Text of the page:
A year ago, I attended the annual Directors of Football Operations national meeting. In two days of sitting in that Fort Worth hotel ballroom, the most prolonged, most passionate discussion was the DFO's collective frustration at the NCAA's arcane rules for feeding athletes. DFOs from schools around the country expressed their frustration at not being able to feed their athletes when they have the means to do so. Many that spoke up wanted to feed their entire rosters (scholarship and walk-on players) three meals a day for 365 days a year, but the NCAA wouldn't let them.

That might change soon, and DFOs have Connecticut guard Shabazz Napier to thank for it. "There are hungry nights that I go to bed and I'm starving," Napier said following the Huskies' national championship win last week. The comment went viral, and now the NCAA is prepared to do something about it.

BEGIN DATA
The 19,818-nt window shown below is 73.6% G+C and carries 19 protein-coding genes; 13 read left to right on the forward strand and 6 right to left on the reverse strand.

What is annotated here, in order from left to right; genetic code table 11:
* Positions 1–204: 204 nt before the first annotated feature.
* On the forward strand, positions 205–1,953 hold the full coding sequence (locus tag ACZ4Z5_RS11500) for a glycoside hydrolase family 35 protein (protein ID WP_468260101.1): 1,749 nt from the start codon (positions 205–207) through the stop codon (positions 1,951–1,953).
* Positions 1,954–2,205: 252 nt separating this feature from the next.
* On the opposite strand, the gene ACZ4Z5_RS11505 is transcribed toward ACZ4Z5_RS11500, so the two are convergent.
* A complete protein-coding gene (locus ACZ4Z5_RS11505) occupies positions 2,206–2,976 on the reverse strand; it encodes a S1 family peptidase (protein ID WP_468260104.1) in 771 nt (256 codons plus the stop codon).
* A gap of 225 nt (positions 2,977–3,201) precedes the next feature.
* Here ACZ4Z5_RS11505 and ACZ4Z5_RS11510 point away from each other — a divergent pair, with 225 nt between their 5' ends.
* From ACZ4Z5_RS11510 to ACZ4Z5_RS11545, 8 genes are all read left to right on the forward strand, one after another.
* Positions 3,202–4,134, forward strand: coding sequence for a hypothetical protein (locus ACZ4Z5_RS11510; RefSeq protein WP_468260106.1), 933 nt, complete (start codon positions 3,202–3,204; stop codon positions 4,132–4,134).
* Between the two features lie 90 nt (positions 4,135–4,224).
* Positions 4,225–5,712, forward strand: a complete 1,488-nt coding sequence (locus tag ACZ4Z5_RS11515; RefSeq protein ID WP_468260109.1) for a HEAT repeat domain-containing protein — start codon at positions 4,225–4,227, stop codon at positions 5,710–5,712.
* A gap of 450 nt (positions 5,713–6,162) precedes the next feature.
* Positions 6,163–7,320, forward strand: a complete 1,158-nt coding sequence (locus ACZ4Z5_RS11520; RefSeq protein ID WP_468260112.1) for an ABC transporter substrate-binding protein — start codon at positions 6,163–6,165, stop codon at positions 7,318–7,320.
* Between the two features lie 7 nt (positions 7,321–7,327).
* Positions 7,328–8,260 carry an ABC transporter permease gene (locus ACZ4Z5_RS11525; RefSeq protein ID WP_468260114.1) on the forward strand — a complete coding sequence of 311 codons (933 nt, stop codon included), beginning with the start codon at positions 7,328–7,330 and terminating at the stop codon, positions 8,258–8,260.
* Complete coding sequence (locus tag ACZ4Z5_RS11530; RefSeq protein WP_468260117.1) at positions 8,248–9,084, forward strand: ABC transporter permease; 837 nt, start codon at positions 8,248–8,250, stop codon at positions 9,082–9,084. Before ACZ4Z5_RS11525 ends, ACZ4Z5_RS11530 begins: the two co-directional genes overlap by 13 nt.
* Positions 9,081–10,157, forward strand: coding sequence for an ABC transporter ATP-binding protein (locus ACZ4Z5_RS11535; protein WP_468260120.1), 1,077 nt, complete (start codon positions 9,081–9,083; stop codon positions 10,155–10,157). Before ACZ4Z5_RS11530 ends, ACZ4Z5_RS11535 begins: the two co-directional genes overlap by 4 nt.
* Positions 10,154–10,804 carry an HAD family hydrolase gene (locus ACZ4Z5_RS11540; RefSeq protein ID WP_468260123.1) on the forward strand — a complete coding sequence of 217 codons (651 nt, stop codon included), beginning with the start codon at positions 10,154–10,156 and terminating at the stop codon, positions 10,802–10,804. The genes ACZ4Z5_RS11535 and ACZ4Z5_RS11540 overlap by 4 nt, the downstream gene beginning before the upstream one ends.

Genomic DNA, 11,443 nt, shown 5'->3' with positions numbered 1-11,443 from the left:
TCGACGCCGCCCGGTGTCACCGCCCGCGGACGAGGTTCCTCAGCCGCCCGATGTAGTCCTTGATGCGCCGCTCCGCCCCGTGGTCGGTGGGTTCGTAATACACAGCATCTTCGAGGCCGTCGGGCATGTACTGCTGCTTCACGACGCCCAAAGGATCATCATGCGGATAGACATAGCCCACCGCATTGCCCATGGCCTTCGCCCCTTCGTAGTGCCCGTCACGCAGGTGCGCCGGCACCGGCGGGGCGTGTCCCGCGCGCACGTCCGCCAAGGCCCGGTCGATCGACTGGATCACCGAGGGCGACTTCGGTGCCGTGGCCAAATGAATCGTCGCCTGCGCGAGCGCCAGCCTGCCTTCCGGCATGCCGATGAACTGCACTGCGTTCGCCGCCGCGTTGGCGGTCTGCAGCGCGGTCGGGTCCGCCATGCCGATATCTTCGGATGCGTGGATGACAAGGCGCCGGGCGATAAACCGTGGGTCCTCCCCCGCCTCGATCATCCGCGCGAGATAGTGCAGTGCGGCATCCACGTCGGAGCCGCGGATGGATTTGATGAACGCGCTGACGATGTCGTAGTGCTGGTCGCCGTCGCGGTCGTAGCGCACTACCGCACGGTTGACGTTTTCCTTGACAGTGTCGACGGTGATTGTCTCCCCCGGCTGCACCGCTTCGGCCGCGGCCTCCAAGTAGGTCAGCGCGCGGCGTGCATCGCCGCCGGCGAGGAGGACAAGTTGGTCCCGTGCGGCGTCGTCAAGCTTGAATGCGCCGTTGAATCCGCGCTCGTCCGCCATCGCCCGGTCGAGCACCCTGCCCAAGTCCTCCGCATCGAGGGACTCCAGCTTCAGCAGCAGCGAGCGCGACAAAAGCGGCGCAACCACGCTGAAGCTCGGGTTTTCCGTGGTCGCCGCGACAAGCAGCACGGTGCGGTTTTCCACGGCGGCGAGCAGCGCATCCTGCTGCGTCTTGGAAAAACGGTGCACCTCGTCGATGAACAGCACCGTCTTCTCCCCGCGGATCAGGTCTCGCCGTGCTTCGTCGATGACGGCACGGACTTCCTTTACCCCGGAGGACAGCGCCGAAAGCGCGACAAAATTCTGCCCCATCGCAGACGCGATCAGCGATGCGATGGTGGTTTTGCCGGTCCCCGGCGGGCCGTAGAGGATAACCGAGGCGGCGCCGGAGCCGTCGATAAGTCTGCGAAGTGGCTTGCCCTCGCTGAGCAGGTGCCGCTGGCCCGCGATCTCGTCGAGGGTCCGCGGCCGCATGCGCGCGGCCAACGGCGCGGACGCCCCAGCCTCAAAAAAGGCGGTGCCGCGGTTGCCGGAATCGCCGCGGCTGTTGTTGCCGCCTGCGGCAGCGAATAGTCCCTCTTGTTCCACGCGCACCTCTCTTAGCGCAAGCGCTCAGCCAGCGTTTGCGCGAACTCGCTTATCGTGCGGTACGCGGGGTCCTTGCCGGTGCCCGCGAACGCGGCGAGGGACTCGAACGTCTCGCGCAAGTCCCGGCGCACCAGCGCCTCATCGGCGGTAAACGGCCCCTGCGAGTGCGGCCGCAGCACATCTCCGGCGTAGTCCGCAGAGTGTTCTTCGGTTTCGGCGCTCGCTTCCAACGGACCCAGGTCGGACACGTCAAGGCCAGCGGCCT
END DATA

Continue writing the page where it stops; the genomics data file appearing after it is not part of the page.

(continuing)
The Wall Street Journal reports that the NCAA Division I Legislative Council will meet Tuesday to consider a proposal permitting schools to feed their athletes "pretty much whenever and wherever they want." 

The Journal points to the example of George Washington University, an urban school without many on-campus dining option. Players can leave campus with their school-issued meal card, but it doesn't last the entire semester. The school asked the NCAA for permission to build an athletes-only dining hall, but the NCAA denied it.

This is the world the NCAA has been living in, but that's about to change. The stomachs of student-athletes across the nation will thank them. 

Read the full article here.

PM Update: The NCAA has altered their training table policy, allowing for unlimited meals and snacks for scholarship players and walk-ons in conjunction with their athletic participation.

From the NCAA release: